Editor’s Note: Stuart Singer, author of The Algebra Miracle, taught math for forty years in what National Geographic Magazine called the “nation’s most diverse high school.” During those 40 years in the classroom, Stu Singer taught students in times of war and disasters, both natural and man made. When Stu Singer writes, he writes from experience.
By Stuart Singer
What happened at Sandy Hook Elementary School on Friday, December 14 defies explanation. An act of unimaginable violence against twenty first graders is beyond any rational comprehension. No amount of investigating will ever reveal a cogent explanation. But while my angst has been focused primarily on those six and seven-year-olds and their families, I have also spent a great deal of time thinking about the actions of the Sandy Hook staff during that horrific episode.
The definition of commitment and courage
First responders—firemen, police officers and EMTs—are trained to ignore normal human emotion and charge toward danger when others would retreat. It is reasonable to assume that the faculty of Sandy Hook did not perceive their jobs in a similar manner. On the morning of December 14, they entered the building with the same goal they had every previous day—ensuring that the young minds in their classrooms were given an opportunity to develop and flourish. But on that Friday motivated by the unique bond between teacher and student they willingly exposed themselves to peril without a second thought.
These are stories of true heroism. A masked gunman blasts his way through a locked door and the principal and school psychologist run into the line of gunfire that takes their lives. A first-grade teacher hides half of her students in cubbies and then absorbs the first hail of bullets intended for the young children huddled behind her.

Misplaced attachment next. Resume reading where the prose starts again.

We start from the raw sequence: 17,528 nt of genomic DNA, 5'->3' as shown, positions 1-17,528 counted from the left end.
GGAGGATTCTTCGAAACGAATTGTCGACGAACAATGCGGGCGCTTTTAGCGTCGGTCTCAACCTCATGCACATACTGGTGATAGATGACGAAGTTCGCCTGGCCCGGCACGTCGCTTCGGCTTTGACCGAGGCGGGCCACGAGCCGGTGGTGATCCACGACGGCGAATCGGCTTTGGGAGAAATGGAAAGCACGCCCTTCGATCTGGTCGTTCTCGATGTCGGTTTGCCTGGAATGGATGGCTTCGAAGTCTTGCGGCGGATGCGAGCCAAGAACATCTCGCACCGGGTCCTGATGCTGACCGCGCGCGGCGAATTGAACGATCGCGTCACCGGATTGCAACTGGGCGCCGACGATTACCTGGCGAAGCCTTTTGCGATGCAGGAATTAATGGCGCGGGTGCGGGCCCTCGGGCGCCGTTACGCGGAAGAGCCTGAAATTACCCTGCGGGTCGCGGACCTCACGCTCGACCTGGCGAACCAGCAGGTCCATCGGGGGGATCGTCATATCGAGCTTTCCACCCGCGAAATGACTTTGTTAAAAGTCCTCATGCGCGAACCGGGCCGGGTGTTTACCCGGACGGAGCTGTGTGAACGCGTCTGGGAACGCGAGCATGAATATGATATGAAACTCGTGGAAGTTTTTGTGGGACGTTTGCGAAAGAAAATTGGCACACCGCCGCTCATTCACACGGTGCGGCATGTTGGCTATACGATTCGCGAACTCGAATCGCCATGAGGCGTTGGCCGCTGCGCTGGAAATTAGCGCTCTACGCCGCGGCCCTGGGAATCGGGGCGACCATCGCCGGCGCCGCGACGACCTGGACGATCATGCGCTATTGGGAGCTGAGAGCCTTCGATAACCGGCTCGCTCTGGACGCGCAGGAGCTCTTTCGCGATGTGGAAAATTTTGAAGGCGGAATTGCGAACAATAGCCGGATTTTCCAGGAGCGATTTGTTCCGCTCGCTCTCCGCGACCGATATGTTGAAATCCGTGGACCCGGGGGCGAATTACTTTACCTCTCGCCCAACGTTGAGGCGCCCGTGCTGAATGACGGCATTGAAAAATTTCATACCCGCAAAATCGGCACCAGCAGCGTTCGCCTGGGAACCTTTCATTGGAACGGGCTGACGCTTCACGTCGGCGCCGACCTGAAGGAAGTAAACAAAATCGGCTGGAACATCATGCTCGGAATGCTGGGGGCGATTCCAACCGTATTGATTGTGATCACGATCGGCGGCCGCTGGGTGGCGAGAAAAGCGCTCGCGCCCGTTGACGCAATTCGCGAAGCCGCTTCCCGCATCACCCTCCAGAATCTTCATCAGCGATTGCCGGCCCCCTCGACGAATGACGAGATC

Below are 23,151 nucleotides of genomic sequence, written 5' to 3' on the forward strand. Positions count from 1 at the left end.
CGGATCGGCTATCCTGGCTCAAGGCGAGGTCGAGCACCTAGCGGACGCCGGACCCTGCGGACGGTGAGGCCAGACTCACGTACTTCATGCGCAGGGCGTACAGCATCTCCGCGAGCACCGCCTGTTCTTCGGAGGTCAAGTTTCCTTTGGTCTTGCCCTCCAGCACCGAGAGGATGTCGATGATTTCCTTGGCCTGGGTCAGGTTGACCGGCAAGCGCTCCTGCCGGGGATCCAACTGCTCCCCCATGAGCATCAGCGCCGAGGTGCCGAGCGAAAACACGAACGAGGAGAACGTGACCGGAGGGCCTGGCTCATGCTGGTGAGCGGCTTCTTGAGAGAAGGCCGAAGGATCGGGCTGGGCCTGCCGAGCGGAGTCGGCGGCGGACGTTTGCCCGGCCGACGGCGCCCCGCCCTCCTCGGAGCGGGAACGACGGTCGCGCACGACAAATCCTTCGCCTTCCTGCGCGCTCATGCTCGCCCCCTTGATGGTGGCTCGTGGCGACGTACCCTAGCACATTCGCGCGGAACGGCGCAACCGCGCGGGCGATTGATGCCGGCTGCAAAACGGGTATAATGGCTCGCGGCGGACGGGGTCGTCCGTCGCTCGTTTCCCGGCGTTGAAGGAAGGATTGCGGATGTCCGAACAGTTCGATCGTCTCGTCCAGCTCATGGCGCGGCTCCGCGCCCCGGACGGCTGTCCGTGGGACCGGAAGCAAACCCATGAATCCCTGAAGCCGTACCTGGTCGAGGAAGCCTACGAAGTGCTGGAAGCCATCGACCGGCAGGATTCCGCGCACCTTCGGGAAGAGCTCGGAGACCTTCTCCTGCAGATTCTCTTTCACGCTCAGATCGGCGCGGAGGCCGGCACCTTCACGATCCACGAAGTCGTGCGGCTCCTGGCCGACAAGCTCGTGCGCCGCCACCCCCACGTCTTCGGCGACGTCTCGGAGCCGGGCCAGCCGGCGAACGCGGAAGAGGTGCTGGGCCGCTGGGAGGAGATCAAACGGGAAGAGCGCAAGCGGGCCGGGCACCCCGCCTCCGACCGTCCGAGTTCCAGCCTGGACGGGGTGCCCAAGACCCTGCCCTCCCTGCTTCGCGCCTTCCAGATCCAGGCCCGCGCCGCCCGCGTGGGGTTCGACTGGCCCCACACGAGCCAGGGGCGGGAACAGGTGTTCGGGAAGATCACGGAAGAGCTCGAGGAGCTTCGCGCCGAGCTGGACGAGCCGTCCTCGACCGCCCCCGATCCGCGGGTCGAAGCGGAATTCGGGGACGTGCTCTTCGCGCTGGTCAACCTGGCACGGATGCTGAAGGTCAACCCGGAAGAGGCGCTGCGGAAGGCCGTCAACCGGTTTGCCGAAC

With the sound of gunfire reverberating throughout the building, the other teachers immediately locked classroom doors while comforting their terrified students. When the halls became quiet, they cautiously opened their doors and then tethered themselves to a chain of children as they navigated through broken glass, smoke and death to find safety outside. A journey they could have negotiated alone in seconds became a slow migration as they shepherded their precious cargo.
The front line of catastrophe
Teachers are often on the first responders when dealing with the emotions of students during terrifying times. As a veteran of forty years in the classroom, a span that encompassed 9/11, the Beltway Sniper and Columbine, I have observed the special link between educators and students particularly during times of emotional distress.
In my book I wrote about the intersection of September 11, 2001 and the classrooms in my school:
“The events of September 11 had a profound impact on Stuart High School. The building was situated less than ten miles outside of Washington, D.C. and a 15-minute drive from the Pentagon. Throughout the day the sirens of emergency vehicles could be heard from inside the building. Not surprisingly a sense of panic quickly moved through the school as the news reports unfolded. False rumors of attacks on a nearby shopping center escalated the fears.